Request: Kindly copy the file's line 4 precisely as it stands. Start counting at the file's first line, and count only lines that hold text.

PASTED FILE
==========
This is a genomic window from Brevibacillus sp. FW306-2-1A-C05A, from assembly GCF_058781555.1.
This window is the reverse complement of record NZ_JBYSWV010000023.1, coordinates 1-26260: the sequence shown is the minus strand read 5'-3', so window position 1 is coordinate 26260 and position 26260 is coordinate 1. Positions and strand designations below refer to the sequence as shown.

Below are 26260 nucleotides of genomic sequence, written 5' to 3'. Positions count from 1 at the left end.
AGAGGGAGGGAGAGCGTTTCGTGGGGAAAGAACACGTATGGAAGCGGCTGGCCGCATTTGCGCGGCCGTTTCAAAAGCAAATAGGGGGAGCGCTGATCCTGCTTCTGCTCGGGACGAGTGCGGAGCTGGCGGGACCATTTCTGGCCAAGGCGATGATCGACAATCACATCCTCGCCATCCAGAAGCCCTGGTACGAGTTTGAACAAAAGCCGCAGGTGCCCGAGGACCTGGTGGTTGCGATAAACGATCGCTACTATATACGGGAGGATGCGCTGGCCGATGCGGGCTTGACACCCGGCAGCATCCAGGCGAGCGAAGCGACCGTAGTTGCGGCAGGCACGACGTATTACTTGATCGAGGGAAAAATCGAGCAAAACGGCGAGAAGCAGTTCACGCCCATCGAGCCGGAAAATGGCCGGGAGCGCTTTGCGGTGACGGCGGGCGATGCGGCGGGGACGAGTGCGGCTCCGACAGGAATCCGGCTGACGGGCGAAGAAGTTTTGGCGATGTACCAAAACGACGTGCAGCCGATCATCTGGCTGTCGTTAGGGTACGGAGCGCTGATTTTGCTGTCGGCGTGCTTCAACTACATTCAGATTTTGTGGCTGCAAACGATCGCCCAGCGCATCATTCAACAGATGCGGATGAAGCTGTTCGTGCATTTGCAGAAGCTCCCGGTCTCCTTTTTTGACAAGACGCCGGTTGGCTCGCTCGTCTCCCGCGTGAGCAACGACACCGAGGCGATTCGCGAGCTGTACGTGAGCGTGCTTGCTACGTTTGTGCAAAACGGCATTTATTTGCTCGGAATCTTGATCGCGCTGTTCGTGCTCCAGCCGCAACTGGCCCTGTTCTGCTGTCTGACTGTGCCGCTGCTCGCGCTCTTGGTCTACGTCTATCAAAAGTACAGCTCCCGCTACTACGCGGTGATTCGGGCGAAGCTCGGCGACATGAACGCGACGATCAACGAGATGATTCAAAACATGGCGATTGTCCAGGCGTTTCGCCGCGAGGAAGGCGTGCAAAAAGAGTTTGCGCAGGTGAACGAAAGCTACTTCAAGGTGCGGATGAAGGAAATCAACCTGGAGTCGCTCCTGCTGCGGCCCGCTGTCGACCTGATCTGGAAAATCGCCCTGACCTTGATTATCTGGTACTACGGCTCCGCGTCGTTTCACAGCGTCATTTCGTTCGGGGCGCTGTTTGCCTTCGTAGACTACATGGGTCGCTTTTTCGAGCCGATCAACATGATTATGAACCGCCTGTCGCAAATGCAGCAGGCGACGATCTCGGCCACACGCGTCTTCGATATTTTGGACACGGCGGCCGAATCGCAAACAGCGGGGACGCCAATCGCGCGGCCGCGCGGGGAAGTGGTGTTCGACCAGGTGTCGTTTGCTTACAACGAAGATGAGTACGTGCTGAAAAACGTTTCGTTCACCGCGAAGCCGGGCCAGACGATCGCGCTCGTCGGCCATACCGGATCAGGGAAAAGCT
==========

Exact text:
AGAGGGAGGGAGAGCGTTTCGTGGGGAAAGAACACGTATGGAAGCGGCTGGCCGCATTTGCGCGGCCGTTTCAAAAGCAAATAGGGGGAGCGCTGATCCTGCTTCTGCTCGGGACGAGTGCGGAGCTGGCGGGACCATTTCTGGCCAAGGCGATGATCGACAATCACATCCTCGCCATCCAGAAGCCCTGGTACGAGTTTGAACAAAAGCCGCAGGTGCCCGAGGACCTGGTGGTTGCGATAAACGATCGCTACTATATACGGGAGGATGCGCTGGCCGATGCGGGCTTGACACCCGGCAGCATCCAGGCGAGCGAAGCGACCGTAGTTGCGGCAGGCACGACGTATTACTTGATCGAGGGAAAAATCGAGCAAAACGGCGAGAAGCAGTTCACGCCCATCGAGCCGGAAAATGGCCGGGAGCGCTTTGCGGTGACGGCGGGCGATGCGGCGGGGACGAGTGCGGCTCCGACAGGAATCCGGCTGACGGGCGAAGAAGTTTTGGCGATGTACCAAAACGACGTGCAGCCGATCATCTGGCTGTCGTTAGGGTACGGAGCGCTGATTTTGCTGTCGGCGTGCTTCAACTACATTCAGATTTTGTGGCTGCAAACGATCGCCCAGCGCATCATTCAACAGATGCGGATGAAGCTGTTCGTGCATTTGCAGAAGCTCCCGGTCTCCTTTTTTGACAAGACGCCGGTTGGCTCGCTCGTCTCCCGCGTGAGCAACGACACCGAGGCGATTCGCGAGCTGTACGTGAGCGTGCTTGCTACGTTTGTGCAAAACGGCATTTATTTGCTCGGAATCTTGATCGCGCTGTTCGTGCTCCAGCCGCAACTGGCCCTGTTCTGCTGTCTGACTGTGCCGCTGCTCGCGCTCTTGGTCTACGTCTATCAAAAGTACAGCTCCCGCTACTACGCGGTGATTCGGGCGAAGCTCGGCGACATGAACGCGACGATCAACGAGATGATTCAAAACATGGCGATTGTCCAGGCGTTTCGCCGCGAGGAAGGCGTGCAAAAAGAGTTTGCGCAGGTGAACGAAAGCTACTTCAAGGTGCGGATGAAGGAAATCAACCTGGAGTCGCTCCTGCTGCGGCCCGCTGTCGACCTGATCTGGAAAATCGCCCTGACCTTGATTATCTGGTACTACGGCTCCGCGTCGTTTCACAGCGTCATTTCGTTCGGGGCGCTGTTTGCCTTCGTAGACTACATGGGTCGCTTTTTCGAGCCGATCAACATGATTATGAACCGCCTGTCGCAAATGCAGCAGGCGACGATCTCGGCCACACGCGTCTTCGATATTTTGGACACGGCGGCCGAATCGCAAACAGCGGGGACGCCAATCGCGCGGCCGCGCGGGGAAGTGGTGTTCGACCAGGTGTCGTTTGCTTACAACGAAGATGAGTACGTGCTGAAAAACGTTTCGTTCACCGCGAAGCCGGGCCAGACGATCGCGCTCGTCGGCCATACCGGATCAGGGAAAAGCT